Dorothy Kaplan Roffman is a 69-year-old violinist and the founding director of the JCC Thurnauer School of Music in Tenafly, New Jersey. She started playing violin as a child and remembers when her parents took her to hear Erika Morini, an Austrian violinist, when she was five years old. “I never really discussed it with my parents, but I have a feeling that they knew I needed a woman to look up to,” Roffman said. “It was very exciting.”
Attending a performance by a professional woman musician may have been a rarity in 1946, but not today. Many cultural organizations are doing all they can to keep in step with the times, especially in workplace diversity. And whether a matter of affirmative action or simply a search for the best talent, the balance of gender in many American orchestras is moving closer to parity. Of the 97 musicians on the current roster of the New York Philharmonic, 48 are women, as are 35 of the 93 members of the Los Angeles Philharmonic.
Tradition dies harder in Europe. Only 28 of the 104 players in the London Symphony Orchestra are women, and only 17 of 120 in the Berlin Philharmonic. And until recently, the Vienna Philharmonic Orchestra, created in 1842, was by policy male only.
Although no one from the Vienna Phil will state for the record why the ensemble chose to remain male for more than 150 years, a desire to avoid appointing musicians who might take lengthy maternity leaves or play with a “feminine” style are two reasons often cited. “I've spoken with someone from the Vienna Philharmonic who said that there’s something about all men playing together,” said Peter Freisinger, conductor of the Freisinger Chamber Orchestra in Boston, “that they have their own way of doing it.”
In a recent telephone interview, Mary Lou Falcone, a spokesperson for the Vienna Philharmonic, ticked off the factors that the orchestra takes into consideration when selecting new members: “It’s tradition. It’s location. It’s background. It’s where they study. Most of them studied in Vienna and some of them have been handed down music for generations.”
Unlike the larger government-funded Vienna State Opera Orchestra, the Vienna Philharmonic is a private organization. It prides itself on a style that reflects the intellectual spirit prevalent in Austria at the end of the 18th century. Audience members attending the orchestra’s annual New York shows—they’ve played at Carnegie Hall for the past 20 years—can expect to hear music of the great Middle European composers played with a luminous Vienna sound unchanged by time.
It wasn’t until 12 years ago, when gender equality organizations began to protest the group’s Carnegie Hall shows, that the orchestra decided to change its men-only policy and announced that it would allow women to audition. “Prior to 1997, it was clearly a private men's club. It was a symptom of its time,” said Falcone. “I think they absolutely changed their thinking, not their approach to quality.”
Getting into the Vienna Philharmonic Orchestra involves an intense three-step audition. A panel of judges listens to musicians play their instruments behind a screen, in a so-called a blind audition, on two separate occasions. Then, during a final round, the screen is lifted, and musicians show their stuff in full view of the judges. This third open round has always set the Vienna Philharmonic apart; auditions at the New York Philharmonic, for example, have historically been completely blind.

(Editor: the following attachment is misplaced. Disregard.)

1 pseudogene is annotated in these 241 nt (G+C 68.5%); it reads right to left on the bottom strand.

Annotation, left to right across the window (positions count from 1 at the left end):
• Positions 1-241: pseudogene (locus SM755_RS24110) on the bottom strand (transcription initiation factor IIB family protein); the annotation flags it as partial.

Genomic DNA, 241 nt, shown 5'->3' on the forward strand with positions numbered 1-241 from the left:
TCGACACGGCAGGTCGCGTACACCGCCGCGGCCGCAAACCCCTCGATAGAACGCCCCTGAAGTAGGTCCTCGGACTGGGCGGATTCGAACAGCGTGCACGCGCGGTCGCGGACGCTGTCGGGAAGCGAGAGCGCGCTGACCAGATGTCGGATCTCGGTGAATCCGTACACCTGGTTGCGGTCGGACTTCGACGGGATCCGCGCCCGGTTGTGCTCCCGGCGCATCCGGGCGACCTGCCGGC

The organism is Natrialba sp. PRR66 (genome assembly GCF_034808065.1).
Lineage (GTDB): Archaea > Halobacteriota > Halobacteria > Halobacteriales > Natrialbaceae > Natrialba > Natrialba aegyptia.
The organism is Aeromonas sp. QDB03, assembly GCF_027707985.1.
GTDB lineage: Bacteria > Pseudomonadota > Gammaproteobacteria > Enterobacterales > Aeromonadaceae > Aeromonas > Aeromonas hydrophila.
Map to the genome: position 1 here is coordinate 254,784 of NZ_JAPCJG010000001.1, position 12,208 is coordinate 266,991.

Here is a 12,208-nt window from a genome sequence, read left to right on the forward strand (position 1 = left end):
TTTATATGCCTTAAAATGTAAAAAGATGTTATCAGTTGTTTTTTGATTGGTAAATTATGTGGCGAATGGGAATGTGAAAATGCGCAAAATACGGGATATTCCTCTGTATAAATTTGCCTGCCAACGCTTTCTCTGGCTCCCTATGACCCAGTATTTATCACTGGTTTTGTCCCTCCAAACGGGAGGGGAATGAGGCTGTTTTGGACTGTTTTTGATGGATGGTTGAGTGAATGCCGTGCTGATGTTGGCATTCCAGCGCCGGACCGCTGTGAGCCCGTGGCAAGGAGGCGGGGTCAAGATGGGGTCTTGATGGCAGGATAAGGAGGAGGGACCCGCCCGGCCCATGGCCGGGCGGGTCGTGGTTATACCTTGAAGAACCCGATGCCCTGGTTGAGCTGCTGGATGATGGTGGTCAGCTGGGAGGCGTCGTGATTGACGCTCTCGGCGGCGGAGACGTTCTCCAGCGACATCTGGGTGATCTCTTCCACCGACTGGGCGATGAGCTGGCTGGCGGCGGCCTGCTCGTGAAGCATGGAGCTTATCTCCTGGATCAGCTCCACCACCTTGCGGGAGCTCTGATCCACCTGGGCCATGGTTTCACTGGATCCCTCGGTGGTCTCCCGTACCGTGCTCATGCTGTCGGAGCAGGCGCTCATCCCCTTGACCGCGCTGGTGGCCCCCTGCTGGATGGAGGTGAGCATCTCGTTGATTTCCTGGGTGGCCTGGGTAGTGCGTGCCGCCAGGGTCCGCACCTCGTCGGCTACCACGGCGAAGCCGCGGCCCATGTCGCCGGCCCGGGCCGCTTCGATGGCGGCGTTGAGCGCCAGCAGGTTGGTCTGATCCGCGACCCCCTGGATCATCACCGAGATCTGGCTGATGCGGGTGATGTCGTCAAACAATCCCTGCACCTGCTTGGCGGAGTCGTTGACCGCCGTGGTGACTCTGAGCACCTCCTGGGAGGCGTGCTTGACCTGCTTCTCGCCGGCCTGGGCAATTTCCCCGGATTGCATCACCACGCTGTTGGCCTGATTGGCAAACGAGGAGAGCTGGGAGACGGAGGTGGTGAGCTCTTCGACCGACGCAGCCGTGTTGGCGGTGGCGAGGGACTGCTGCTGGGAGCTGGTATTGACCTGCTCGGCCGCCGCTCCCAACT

Ever so slowly, women have joined the orchestra, although few have become permanent members. They include violinist Isabelle Ballot, violist Ursula Plaichinger, and harpist Charlotte Balzereit. The other 121 permanent players are men. The Philharmonic cites low turnover as a major reason for the sluggish pace. Musicians enjoy a career-long appointment that ends only at the mandatory retirement age of 65. And despite large numbers of applicants, said Falcone, few musicians can meet the orchestra’s high standards.
But soon, a woman may be sitting in one of the showiest chairs of all. In 2008, the orchestra offered violinist Albena Danailova the position of First Violin and Concert Master. She’ll find out if she gets that job permanently this September, after her three year probationary period ends. If she does, she will share the role of conducting the orchestra with three other concertmasters until she retires. Musicians who don’t survive probation often return to the Vienna State Opera Orchestra, from which the Vienna Philharmonic recruits its members.
Danailova’s appointment to such a prominent position has generated a good deal of comment. “The orchestra doesn't hire women because it wants to,” Wolfgang Zinggl, a member of the national Austrian parliament, said via email from Vienna. “It does so because it would have seriously harmed its reputation had it not succumbed to the massive external pressure—no matter how well the orchestra's female members play.”
The Vienna Phil denies that claim. “The woman who has that position would had to have earned it,” Falcone said. “There is no tokenism. [Spots go to] the best qualified musicians who fit the Vienna Philharmonic and their style of playing in the Viennese tradition.”
But many musicians argue that gender shouldn’t be a factor when orchestras are doing their hiring. “Generally, when musicians meet each other and play music together, apart from whether they like each other as people, they are concerned with one thing. ‘Can he or she play?’” said Michael Reingold, an amateur French horn player and educator at the Thurnauer School. “Nothing else really matters.”
Read more about the Vienna Sound.